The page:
Deaf Woman Can Hear Again, Mother-In-Law Doesn't Know Ellen Is Planning Surprise On The Show

Mar 31, 2020 by apost team

It's likely that you don't completely appreciate your sense of hearing. You probably never think about those who are unable to hear or those who have some difficulty hearing. The sense is so second-nature to you that you likely never give it a passing thought. 

Until 2011, Sarah Churman, a wife and a mother from Texas, had no ability to hear. She was born deaf and had gone through nearly 30 years of life without hearing a single noise. She never got to hear her husband tell her that he loves her or hear her children speak.

Churman desperately longed to hear the sound of her children’s laughter and to hear the sounds of nature, such as a bird’s chirp or the ocean's crashing waves. When she discovered a new implant on the market, she knew that it was worth a try. Sadly, the new implant had a large price tag that was out of Churman’s budget.

The technology cost $30,000 per ear, and purchasing even just one was something that she was unable to afford. Even though she and her husband likely stayed up many nights trying to figure out how they could make things work, there was no way these implants were in their budget.

Their loved ones were aware of their financial status but were blown away by the kind gesture of one special person. Churman’s mother-in-law stepped in and decided that she wanted to help purchase one of these implants for her. She wanted to take money out of her retirement fund in order to purchase the technology so Churman would be able to hear her children speak and laugh.

As Churman’s mother-in-law explains on a 2011 episode of “The Ellen Degeneres Show,” “Sarah is the best daughter-in-law in the world. And when this device became available — I’m not wealthy at all — I cashed in a small retirement fund that I had.”

That lump sum was enough to cover one of Churman’s ears, but she and her family weren’t able to pay another $30,000 for the second implant.

Luckily, something amazing happened when DeGeneres learned of Churman’s story. In cooperation with the company that provided Churman’s hearing device, DeGeneres not only refunded the cost of the first implant, but she also wrote the family a check for $30,000 so that Churman could pay for the other ear.

As the audience cheered DeGeneres on, Churman broke down and shed tears of joy while her family surrounded her on stage.

Since her appearance on “Ellen,” she has gone on to write a book about her experience: “Powered On: The SOUNDS I choose to hear & the NOISE I don't,” which came out in 2012.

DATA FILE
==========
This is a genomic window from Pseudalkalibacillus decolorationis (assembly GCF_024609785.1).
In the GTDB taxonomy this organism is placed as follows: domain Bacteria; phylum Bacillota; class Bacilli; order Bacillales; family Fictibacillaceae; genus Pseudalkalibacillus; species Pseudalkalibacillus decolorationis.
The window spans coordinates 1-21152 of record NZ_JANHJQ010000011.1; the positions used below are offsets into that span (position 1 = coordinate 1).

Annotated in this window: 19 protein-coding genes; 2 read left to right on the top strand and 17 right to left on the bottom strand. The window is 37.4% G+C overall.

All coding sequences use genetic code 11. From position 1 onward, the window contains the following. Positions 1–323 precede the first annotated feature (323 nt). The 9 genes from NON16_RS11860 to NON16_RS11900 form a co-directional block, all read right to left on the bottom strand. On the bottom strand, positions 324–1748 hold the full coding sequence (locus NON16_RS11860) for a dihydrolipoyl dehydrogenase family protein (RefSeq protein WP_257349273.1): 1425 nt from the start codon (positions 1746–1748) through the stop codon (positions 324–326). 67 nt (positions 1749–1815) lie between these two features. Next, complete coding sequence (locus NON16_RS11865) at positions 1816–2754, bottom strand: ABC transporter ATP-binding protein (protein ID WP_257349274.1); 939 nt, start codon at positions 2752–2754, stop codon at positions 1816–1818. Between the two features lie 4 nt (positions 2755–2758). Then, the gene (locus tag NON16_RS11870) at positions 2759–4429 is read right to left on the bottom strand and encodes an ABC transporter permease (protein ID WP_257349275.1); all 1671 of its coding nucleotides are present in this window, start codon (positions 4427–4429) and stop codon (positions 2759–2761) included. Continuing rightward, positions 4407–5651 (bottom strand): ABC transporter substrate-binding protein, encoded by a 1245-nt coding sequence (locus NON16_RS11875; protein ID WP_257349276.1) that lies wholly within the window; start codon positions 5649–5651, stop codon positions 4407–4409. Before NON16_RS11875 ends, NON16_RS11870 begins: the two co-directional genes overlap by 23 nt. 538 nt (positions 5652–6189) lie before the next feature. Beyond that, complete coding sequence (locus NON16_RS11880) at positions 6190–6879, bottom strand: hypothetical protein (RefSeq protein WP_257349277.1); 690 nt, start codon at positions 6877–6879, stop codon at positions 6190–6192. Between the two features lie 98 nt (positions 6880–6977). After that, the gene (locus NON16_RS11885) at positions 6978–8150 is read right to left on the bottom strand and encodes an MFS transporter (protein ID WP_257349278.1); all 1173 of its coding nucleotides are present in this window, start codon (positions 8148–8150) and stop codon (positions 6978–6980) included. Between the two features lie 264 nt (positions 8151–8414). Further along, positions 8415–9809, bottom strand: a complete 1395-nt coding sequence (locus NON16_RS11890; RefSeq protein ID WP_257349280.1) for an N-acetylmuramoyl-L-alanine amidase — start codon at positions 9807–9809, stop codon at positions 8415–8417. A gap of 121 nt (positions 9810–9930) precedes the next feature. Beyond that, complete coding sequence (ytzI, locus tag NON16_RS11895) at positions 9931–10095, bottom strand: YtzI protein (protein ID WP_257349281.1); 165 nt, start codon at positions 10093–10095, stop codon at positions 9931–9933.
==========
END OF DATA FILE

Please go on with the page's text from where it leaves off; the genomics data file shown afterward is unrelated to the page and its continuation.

In the memoir, Churman documents her reaction to hearing for the first time after her implant.

“Sitting there in that chair, my mind was running a million miles a minute. A big part of me was absolutely terrified that for some odd reason, I'd be the first person that this device didn't work for. I have always stated, I believe that nothing in life is 100% guaranteed, so even though there was no reason for it to malfunction, I was worried,” Churman writes.

“And so it was a beep. The nicest, loudest, clearest beep ever. And it signaled a new life and opened a wellspring of emotions in me that had been building up for 29 years. The beep occurred, and then I heard the remote being set down on the counter and I was absolutely amazed and relieved all at the same time.”

Today, Churman continues to raise awareness about being deaf. In April 2021, she posted to Facebook, reminding her fans of the importance of closed captioning.

“I never whine or stomp my foot about stuff in regards to my ears. (I do that behind closed doors) But the day it became law for movie theaters to have #closedcaptioning devices available, was HUGE for me. It opened up a whole new world for me in the cinema,” Churman wrote.

According to a 2011 report based on federal data, around 2 to 4 of every 1,000 people are “functionally deaf” in the U.S., though that number is higher when it includes “people with severe hearing impairment.” Despite the United States’ larger deaf population, hearing aids remain too expensive for most.

“One of the biggest complaints that both deaf and hard of hearing people share is the high cost of hearing aids. Hearing-impaired people whose hearing losses are not severe enough for cochlear implants must use hearing aids. The problem is, hearing aids are not usually covered by health insurance plans while cochlear implants are," Jamie Berke writes for Verywell Health.

Hearing aids cost between $1,000 and $5,000, whereas cochlear implants — which some health insurance providers cover — are between $30,000 and $50,0000 on average.

What do you think about Churman’s story? Do you think health insurance should cover the cost of hearing aids and cochlear implants? Let us know — and be sure to pass this uplifting story on to others.

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